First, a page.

7. Want to attract a hyena? Put out a little powdered milk---it's like crack cocaine to them. (More on this later when I tell you about the research.)
8. The female has only two nursing nipples, just like humans.
9. In the Masai Mara, about 95% of what hyenas eat comes from hunting---only 5% is scavenged/stolen from other carnivores. In other areas of Africa, it's more like 60% hunting and 40% scavenging.

Hopefully this information is enough to pique your interest. If you've been to Africa, you probably saw hyenas at a kill---yes, it's a rather bloody mess, but remember they are carnivores (just like most of you). They have massive jaws---strong enough to crush your femur, should you be foolish enough to piss one off. Do NOT piss off a hyena. But if you stay in your car, you can get really close to them and they may stare at you with curiosity or ignore you completely. Here are some other pictures to round off this snapshot of one of the most fascinating animals on the planet:
a hopeful jackal

a hopeful jackal

taking a rest

taking a rest

at a kill

at a kill

spots spots everywhere!

spots spots everywhere!

puppy love

puppy love

NEXT BLOG:

I'm sure you noticed in that last picture that the mother hyena was collared. So, just what are the hyena researchers studying?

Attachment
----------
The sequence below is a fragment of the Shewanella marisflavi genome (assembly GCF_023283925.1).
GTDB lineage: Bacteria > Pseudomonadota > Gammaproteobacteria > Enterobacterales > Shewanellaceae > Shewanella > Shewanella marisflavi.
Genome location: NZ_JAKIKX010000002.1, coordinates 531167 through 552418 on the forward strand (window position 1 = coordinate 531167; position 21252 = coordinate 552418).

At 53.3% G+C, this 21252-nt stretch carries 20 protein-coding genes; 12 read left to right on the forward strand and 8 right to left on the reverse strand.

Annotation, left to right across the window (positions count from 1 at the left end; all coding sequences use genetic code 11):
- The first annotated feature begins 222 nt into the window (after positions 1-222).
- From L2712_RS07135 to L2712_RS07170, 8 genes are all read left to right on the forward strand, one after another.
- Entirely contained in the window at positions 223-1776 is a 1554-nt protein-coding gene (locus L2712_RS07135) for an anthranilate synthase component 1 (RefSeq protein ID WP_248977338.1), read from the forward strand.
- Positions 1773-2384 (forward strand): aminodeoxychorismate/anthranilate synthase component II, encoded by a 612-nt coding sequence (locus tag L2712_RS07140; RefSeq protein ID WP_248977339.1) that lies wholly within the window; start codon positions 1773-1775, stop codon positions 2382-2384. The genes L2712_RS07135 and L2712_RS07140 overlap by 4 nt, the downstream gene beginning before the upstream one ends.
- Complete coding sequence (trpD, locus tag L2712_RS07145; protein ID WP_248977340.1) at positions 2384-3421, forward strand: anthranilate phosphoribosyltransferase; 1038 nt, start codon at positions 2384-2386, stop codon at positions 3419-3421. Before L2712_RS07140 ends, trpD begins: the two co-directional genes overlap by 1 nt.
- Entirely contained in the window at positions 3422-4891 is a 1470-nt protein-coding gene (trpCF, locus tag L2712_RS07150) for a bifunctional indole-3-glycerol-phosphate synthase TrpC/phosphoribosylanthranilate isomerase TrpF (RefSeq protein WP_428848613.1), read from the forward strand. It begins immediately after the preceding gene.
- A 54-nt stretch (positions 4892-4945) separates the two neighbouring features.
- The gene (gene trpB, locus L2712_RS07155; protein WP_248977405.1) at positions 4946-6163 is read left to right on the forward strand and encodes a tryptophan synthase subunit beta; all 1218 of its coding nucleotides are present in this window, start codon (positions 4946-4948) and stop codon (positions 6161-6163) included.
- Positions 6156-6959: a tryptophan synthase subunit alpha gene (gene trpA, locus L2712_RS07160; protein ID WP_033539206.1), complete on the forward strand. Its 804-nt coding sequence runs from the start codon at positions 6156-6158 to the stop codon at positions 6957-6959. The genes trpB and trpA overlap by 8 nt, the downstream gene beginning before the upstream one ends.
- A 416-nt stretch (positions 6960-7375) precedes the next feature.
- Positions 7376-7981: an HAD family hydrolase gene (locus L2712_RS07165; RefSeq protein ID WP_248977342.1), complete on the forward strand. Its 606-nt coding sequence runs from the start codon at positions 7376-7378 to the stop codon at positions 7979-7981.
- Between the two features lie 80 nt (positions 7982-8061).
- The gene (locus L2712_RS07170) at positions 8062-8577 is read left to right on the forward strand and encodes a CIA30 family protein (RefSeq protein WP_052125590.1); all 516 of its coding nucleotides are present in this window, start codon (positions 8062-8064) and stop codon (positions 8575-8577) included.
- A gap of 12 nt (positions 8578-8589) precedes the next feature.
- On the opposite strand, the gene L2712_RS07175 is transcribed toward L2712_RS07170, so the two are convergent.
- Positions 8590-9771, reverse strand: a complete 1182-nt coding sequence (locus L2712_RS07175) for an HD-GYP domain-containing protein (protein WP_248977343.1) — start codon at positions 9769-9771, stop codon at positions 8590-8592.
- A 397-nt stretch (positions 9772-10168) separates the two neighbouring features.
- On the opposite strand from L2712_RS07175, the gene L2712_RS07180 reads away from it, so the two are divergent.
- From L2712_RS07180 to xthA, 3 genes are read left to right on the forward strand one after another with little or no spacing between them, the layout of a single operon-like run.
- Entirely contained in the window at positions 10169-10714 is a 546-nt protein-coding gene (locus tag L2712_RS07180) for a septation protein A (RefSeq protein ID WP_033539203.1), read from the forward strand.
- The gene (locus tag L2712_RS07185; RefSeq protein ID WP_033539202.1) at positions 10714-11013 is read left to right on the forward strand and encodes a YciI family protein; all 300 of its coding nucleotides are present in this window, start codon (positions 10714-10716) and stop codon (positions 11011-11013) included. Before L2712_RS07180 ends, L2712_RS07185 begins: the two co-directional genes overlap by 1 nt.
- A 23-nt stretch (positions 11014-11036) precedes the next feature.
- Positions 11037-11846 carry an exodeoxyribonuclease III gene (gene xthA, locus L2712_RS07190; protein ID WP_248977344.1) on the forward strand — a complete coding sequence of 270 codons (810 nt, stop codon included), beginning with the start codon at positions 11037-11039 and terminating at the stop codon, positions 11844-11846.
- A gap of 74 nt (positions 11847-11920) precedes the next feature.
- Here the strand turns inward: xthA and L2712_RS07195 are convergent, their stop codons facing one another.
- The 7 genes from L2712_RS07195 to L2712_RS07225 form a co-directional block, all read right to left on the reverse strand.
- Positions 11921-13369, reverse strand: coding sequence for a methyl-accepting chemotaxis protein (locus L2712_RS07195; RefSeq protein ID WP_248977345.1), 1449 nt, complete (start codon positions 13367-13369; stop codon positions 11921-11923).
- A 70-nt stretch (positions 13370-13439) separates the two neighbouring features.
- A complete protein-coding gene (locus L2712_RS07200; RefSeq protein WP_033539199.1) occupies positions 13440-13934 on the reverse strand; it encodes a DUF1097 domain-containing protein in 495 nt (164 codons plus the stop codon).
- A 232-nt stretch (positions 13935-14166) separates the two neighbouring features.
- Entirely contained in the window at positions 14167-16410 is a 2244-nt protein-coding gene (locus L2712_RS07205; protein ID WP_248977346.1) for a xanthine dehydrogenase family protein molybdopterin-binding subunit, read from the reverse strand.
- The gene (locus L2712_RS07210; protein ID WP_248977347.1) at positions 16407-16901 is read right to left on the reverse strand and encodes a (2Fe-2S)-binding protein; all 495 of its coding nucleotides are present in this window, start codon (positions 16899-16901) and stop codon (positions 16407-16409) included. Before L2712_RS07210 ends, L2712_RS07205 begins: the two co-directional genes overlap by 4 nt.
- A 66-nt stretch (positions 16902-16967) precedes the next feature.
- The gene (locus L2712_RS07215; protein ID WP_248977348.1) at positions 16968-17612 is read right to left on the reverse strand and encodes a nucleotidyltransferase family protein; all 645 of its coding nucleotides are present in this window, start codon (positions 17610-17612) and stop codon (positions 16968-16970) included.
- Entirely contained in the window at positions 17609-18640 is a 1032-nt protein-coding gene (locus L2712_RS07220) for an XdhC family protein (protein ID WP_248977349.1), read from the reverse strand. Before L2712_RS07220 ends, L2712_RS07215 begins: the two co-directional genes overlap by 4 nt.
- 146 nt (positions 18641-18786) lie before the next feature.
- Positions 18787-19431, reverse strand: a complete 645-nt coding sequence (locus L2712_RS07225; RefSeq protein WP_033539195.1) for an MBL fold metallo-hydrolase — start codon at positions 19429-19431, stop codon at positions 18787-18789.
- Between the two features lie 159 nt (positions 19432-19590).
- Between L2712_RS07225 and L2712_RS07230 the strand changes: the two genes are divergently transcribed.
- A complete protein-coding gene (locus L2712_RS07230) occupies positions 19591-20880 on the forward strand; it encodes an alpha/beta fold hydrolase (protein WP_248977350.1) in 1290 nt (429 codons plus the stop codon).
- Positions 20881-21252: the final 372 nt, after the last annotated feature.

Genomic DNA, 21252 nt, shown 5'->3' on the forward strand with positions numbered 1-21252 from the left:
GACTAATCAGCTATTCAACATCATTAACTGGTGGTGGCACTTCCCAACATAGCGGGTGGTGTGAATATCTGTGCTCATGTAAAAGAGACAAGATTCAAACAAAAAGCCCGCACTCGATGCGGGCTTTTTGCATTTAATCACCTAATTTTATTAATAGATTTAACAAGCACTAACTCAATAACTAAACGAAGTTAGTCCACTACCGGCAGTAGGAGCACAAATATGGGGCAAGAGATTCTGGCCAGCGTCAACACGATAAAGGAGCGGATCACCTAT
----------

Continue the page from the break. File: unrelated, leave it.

Stay tuned---it's pretty interesting.

Posted by pebergman 17:47 Archived in Kenya Comments (2)

Five Star Camping

Hello again!

Thanks for getting to the second entry.
Before I get into all that we did with the hyenas, let me tell you about how we lived for three weeks in the Masai Mara.

There were two hyena research camps, both of them in different areas of the park, both with rather nice tents and both with wild animals walking among the tents on a regular basis (mostly at night). You'd go to sleep one night and the next morning, there is a huge elephant poop right on the path you take to the loo! It was not uncommon to hear hyenas do their whooping calls at night---or to hear something (something BIG!) thrashing through the camp.
There were Masai guards hired to roam the camp at night, keeping all us white people alive. (However, there was also evidence that the guards were sleeping, too!) We always had a guard with a machete walk us to our tent once it got dark. During the day, while walking though the camp, we spoke loudly, sang songs or just spoke nonsense syllables---a warned lion is better than a surprised one. It was too dangerous to walk to the outdoor loo in the dark, so you just peed outside your tent. Everyone did.

Which reminds me, when you ask anyone living in an African game preserve what the most dangerous animal is, the first answer is usually a drunk human with a gun...but the SECOND answer is....(wait for it)....ANTS! Give me a lion over a fire ant any day. They are really sneaky little guys and somehow they find their way up your pants or sleeve, and on signal will all sting at once. It's not uncommon, and perfectly respectable behavior, to all of a sudden jump around like a crazy person, flinging off your clothes. Believe me, I know about this.

Here's a picture of our tent and also of the shower, an ingenious rigging that you lit to get mostly warm water, mostly. A tarp provided privacy but did not protect you from the various flying insects or whatever was hiding under the rocks (use your imagination here).
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Here's a picture of the table where we ate together and also where the researchers did all their data entry and blood/fecal sample work. One can not be squeamish when living in the wild!